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24 minutes ago, barefootjeff said:

What does the content of the found log say?

A very informative and descriptive log; for a phone log anyway.

 

Found itFound it

👍🏻

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4 minutes ago, Goldenwattle said:

Easy to verify if the find was a find. I do this often (as all responsible COs should do) when I suspect a DNF. I contact the person who claimed a find and ask them to please supply proof in the form of a photograph or  a very good description. Most never reply, which indicates to me they didn't find it and I delete. Most I delete never gets a reply either, further reinforcing my believe they didn't find it. Anyone who can supply proof or a very good description I allow to stay.

In this example I gave, I was one of the DNFs and the cache was magnetised to a very specific object with a spoiler photograph, with no other similar object nearby. I believe they didn't find it.

There is no link between being a responsible cache owner and messaging people to verify finds.

 

GC guidelines say to delete false or inappropriate logs. Not to referee or investigate. Delete ones you know to be false.

 

Personally I want to own caches and maintain them. I have zero interest in joining the cache police and to claim that I'm "irresponsible" for not doing so is frankly ridiculous.

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4 minutes ago, Goldenwattle said:

A very informative and descriptive log; for a phone log anyway.

 

Found itFound it

👍🏻

 

There was a cacher here who only ever put this in her online logs:

 

image.png.94fa86c7a4b188361b44a3fa9edb63b8.png

 

The first time I saw it I went and checked the cache but everything was legit. What's funnier is she'd even draw that clenched fist or whatever it's supposed to be in the logbook.

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2 minutes ago, BethDaddyKaty said:

GC guidelines say to delete false or inappropriate logs. Not to referee or investigate. Delete ones you know to be false.

I find it polite to ask them first, even if I 100% believe their log to be false. What's "referee or investigate" to do with being polite? Not refereeing or investigating.

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6 minutes ago, Goldenwattle said:
11 minutes ago, BethDaddyKaty said:

GC guidelines say to delete false or inappropriate logs. Not to referee or investigate. Delete ones you know to be false.

I find it polite to ask them first, even if I 100% believe their log to be false. What's "referee or investigate" to do with being polite? Not refereeing or investigating.

 

When you delete an inappropriate photo from a log, you're prompted for a reason which is forwarded to the logger, but the same doesn't happen when you delete a whole log. All the logger gets is a terse notification that their log has been deleted. That's almost guaranteed to raise some bristles.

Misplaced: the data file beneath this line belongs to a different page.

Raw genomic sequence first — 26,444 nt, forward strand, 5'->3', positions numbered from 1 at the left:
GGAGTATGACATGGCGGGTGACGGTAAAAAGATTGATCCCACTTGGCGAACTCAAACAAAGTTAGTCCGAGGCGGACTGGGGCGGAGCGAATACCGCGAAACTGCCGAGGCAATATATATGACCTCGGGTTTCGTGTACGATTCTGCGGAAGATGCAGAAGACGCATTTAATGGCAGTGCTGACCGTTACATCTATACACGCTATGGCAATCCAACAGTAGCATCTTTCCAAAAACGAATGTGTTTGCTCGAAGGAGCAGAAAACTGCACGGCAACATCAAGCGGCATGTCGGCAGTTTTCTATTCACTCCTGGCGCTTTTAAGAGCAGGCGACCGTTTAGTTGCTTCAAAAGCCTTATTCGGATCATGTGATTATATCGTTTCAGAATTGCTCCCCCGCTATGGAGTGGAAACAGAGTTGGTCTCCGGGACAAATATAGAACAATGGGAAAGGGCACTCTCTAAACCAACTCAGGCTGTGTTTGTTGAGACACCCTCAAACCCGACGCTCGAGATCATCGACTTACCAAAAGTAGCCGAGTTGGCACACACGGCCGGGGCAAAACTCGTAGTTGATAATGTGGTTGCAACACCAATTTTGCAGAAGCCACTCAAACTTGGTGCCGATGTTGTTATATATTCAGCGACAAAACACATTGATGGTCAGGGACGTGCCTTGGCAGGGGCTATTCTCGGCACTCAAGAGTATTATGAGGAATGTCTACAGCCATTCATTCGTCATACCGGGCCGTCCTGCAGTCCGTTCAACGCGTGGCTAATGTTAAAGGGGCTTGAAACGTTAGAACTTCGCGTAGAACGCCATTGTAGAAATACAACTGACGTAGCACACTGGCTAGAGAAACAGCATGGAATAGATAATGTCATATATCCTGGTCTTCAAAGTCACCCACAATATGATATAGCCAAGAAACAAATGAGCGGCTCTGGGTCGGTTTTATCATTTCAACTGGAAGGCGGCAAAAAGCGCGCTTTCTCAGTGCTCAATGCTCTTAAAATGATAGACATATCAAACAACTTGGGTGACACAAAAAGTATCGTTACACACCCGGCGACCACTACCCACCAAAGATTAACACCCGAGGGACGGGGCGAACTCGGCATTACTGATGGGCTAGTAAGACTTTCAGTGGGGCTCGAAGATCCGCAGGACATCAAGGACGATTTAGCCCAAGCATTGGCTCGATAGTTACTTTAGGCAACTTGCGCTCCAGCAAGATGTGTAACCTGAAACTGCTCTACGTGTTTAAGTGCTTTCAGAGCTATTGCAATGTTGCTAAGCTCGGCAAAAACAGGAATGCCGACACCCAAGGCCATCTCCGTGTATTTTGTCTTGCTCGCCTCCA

On the few occasions when I've had a suspect log, I've politely explained the situation to the logger and asked them if they can offer some clarification. Most times they can, or they change their log to the DNF they'd meant to log or they delete it themselves (that's happened a couple of times when the logger of my EC couldn't answer any of the questions).

 

It gets a bit more complicated now with challenge caches if the logger has opted out of allowing third parties access through the API. In such a case, the CO can't check their qualification with the checker so has to either give the logger the benefit of the doubt or ask them to voluntarily provide evidence of their qualification (the guidelines don't allow us to compel them to do that on post-moratorium challenges).

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8 hours ago, Goldenwattle said:

I find it polite to ask them first, even if I 100% believe their log to be false. What's "referee or investigate" to do with being polite? Not refereeing or investigating.

You're suggesting there is a requirement to message people in the first place if you're "responsible".

 

I take logs at face value unless I'm certain they're incorrect, which I don't need to message for 

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1 minute ago, BethDaddyKaty said:

You're suggesting there is a requirement to message people in the first place if you're "responsible".

 

I take logs at face value unless I'm certain they're incorrect, which I don't need to message for 

Then how do you determine they are incorrect?

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19 minutes ago, BethDaddyKaty said:

You're suggesting there is a requirement to message people in the first place if you're "responsible".

 

I take logs at face value unless I'm certain they're incorrect, which I don't need to message for 

I would find that rude, and we all can make mistakes. And fortunately I did message someone first, as I missed realising a scrawl was a signature. It would have been embarrassing to delete it without cause.